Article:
Rare breeds are battling for survival

Best of Fell pony buddies. (Courtesy of Peers Clough Packhorses)

‘ WE plough the fields, and scatter the good seed on the land …’  These delightful sentiments by Keats in 1820, can still stir up wistful images of Constable country as we ooh and aah at the pulling power of the heavy horses –wowing us with both their prowess at ploughing or the genuine affection we show these genial giants of the equestrian world.

But whoa back. While not wanting to shatter the illusion in quite the same way as John Betjeman – ‘ We spray the fields and scatter the poison on the ground ’ – there is a danger that the most lovable of breeds the Suffolk Punch, is now, and I quote the Suffolk Horse Society, ‘ more endangered than the giant panda.’

Thankfully both they and the Suffolk Punch Trust are fighting an often uphill battle to save a breed which dates back to at least the sixteenth century: indeed all of the 430-450 British registered Suffolks with 34 foals born last year can trace their male lines back to one stallion, a horse called Crisp’s Horse of Ufford who was foaled in 1768.

Hail to a new Suffolk Punch foal: see main text . (Copyright: Horse Power Creative)

You can now add at least one more. A foal, a filly as planned, was born this summer using sex sorted sperm to determine the gender. ‘ The challenges have been great and many,’  said  Tullis Matson, owner and managing director of Stallion AI Services of Whitchurch, Shropshire. ‘But watching the birth of this beautiful, healthy filly foal was a truly magical experience, and fantastic news  for all rare breeds.’

Dr Gareth Starbuck, head of animal and equine sciences at Nottingham Trent University, which owns Ruby the mare involved,  likewise hailed the birth as ‘a major step towards securing the future of the Suffolk and other rare animal breeds.’ The stallion, Iggy, is owned by Mike Clarke of Holbeache Farm Suffolk described by Adam  Henson on the BBC Countryfile programme as having ‘ a tribe of Suffolks’.

Joining the breed on the Critical Watchlist of registered breeding females (fewer than 300)  drawn up by the Rare Breeds Survival Trust are the Cleveland Bay, the Dales Pony, Eriskay Pony and the Hackney Horse and Pony. Endangered (300 to 500) are the Dartmoor and Exmoor ponies. Even the Clydesdale is rated vulnerable, placed in the 500 to 900 category alongside the Fell and Highland ponies.  This leaves the Shire horse at risk (900 to 1500)and and the New Forest Pony at 1500 to 3000. All rather a gloomy picture from the high peak of the horse-drawn world of the 1880s when some three million-plus were at work in agriculture, forestry, transport and the ministry.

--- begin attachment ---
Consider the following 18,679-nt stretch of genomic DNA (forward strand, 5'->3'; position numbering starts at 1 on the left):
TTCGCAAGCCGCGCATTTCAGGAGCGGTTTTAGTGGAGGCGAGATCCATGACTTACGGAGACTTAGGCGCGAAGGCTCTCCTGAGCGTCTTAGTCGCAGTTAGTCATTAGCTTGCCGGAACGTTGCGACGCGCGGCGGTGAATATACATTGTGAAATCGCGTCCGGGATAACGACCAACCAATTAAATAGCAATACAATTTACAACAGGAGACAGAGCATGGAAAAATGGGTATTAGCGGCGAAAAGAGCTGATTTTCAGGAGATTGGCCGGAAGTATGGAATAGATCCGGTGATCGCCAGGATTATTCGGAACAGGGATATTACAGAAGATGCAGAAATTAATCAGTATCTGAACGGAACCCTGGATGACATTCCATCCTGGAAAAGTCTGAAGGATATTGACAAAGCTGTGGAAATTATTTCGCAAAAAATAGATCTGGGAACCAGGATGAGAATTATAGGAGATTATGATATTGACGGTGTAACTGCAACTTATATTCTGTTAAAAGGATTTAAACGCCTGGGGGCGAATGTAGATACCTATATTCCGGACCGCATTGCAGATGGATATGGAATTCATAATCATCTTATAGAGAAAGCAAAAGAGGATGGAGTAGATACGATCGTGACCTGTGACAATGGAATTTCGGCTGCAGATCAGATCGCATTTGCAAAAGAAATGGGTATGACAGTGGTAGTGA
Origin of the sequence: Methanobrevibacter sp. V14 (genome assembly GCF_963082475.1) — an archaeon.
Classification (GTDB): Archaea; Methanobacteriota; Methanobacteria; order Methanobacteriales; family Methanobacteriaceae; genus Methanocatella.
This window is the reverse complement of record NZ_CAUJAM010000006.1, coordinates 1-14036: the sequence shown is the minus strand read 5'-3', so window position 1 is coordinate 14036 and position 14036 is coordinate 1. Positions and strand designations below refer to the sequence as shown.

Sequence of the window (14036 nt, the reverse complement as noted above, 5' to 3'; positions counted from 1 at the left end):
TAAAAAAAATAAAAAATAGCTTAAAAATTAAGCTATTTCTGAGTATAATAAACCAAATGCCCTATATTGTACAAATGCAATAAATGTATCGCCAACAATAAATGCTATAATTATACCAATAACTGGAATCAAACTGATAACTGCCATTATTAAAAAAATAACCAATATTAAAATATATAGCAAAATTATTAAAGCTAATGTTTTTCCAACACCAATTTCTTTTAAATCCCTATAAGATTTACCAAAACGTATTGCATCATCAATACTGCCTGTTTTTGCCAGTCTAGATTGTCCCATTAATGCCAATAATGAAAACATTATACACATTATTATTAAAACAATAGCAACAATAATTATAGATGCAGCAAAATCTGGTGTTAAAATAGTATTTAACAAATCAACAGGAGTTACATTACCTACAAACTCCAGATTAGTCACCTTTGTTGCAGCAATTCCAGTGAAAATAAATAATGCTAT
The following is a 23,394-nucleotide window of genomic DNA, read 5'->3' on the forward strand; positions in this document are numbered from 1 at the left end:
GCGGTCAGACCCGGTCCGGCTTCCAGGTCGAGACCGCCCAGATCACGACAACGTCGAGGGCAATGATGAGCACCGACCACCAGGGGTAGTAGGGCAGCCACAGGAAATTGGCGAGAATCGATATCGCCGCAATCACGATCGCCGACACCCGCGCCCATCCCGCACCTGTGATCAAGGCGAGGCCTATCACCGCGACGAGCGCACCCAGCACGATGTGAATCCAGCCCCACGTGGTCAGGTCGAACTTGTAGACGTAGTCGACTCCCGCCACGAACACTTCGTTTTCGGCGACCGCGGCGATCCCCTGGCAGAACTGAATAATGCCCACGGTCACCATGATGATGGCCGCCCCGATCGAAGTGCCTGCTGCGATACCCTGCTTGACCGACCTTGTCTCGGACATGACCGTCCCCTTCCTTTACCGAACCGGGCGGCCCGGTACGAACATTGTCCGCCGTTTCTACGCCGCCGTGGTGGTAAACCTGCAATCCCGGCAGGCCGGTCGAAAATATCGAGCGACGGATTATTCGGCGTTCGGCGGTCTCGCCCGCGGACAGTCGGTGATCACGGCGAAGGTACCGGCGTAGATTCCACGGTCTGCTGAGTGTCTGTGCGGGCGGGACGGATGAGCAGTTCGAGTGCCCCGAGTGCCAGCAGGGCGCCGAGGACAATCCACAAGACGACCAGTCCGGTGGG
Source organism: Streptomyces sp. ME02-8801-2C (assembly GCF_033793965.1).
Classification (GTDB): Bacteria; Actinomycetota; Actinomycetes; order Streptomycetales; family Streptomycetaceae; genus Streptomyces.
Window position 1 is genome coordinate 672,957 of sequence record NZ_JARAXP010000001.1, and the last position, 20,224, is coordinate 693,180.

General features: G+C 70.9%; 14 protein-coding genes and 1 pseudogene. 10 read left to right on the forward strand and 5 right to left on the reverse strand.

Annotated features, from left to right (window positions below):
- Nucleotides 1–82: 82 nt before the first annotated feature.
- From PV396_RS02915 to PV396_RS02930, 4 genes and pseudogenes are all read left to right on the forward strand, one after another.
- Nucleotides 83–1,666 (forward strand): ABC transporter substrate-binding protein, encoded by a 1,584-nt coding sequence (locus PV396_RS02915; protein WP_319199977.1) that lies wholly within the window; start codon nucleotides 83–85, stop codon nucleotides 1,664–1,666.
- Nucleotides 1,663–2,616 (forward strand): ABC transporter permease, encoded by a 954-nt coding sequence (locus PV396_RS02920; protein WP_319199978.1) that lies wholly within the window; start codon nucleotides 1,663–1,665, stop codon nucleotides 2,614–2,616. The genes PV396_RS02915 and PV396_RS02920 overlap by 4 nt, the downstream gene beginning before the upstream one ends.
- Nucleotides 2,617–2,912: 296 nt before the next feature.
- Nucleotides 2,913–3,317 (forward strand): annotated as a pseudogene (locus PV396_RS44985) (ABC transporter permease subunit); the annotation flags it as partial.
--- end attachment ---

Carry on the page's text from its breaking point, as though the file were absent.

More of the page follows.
A Highland pony blends perfectly with the scenery (Courtesy Highland Pony Society)

Today the working horse population has plummeted, their possible extinction saved only by a handful of enthusiasts, including members of The British Ridden Heavy Horse Society. Heavy horse holidays in Cumbria, Lancashire and Scotland   also help as does the use of the heavies in land and conservation projects, with  the more agile Dales and Fell ponies pulling their weight, literally, in forestry work. In a feature in the British Horse, the magazine of the British Horse Society, Christopher Price, chief executive of the RBST, believes that if the benefits provided by endangered breeds cannot be conserved by market measures alone, the government should step in.

Clydsdale trio (Courtesy of www.blackstoneclydesdales.co.uk

‘No-one,’ he said, ‘ sees anything unusual about government intervening to help save historic buildings, and they need to be doing the same for our equines… We’ve got be working in a much more  collective way if we’re going to prevent the decline of these much-loved horses and ponies.’

Ploughing matches at least provide a powerful whiff of nostalgia with the horses, done up to the nines in brass and multi-coloured ribbons, easily stealing the show, first strutting their stuff in the show ring – not just in hand but proving their growing popularity for being ridden too – before taking part in the keenly contested ploughing contests. My favourite is at  Shoreham Kent,set amid a timeless valley setting of a farm fringed by woods and fluffy clouds. Ironically,  high profile appearances at charity events, perhaps advertising breweries (for whom their forebears could well have been working) along with their appearances at carriage driving shows, in TV or film roles, and at weddings and funerals may well give a false impression of their number. Certainly the equestrian world would be a sadder place without them… After all  Shire horses  played a starring role at the London Olympics opening ceremony in 2012…

Taking to the water… Eriskay ponies, native to Scotland’s Western Isles. (Courtesy: The Eriskay Pony Society)

FURTHER INFOMATION

www.suffolkhorsesociety.org.uk;  www.thesuffolkpunchtrust.co.uk;  www.stallionai.co.uk;  www. fellponysociety.org; www.clevelandbay.com; www.dalespony.org; www.eriskaypony.com; www.shire-horse.org.uk; www.blackstoneclydesdales.co.uk ;www.highlandponysociety.com; www.hackney-horse.org.uk; www.thebritishriddenheavyhorsesociety.co.uk; www.peerscloughpackhorses.co.uk; www.rbst.org.uk

NEXT TIME: Where to ride a rare breed while on holiday.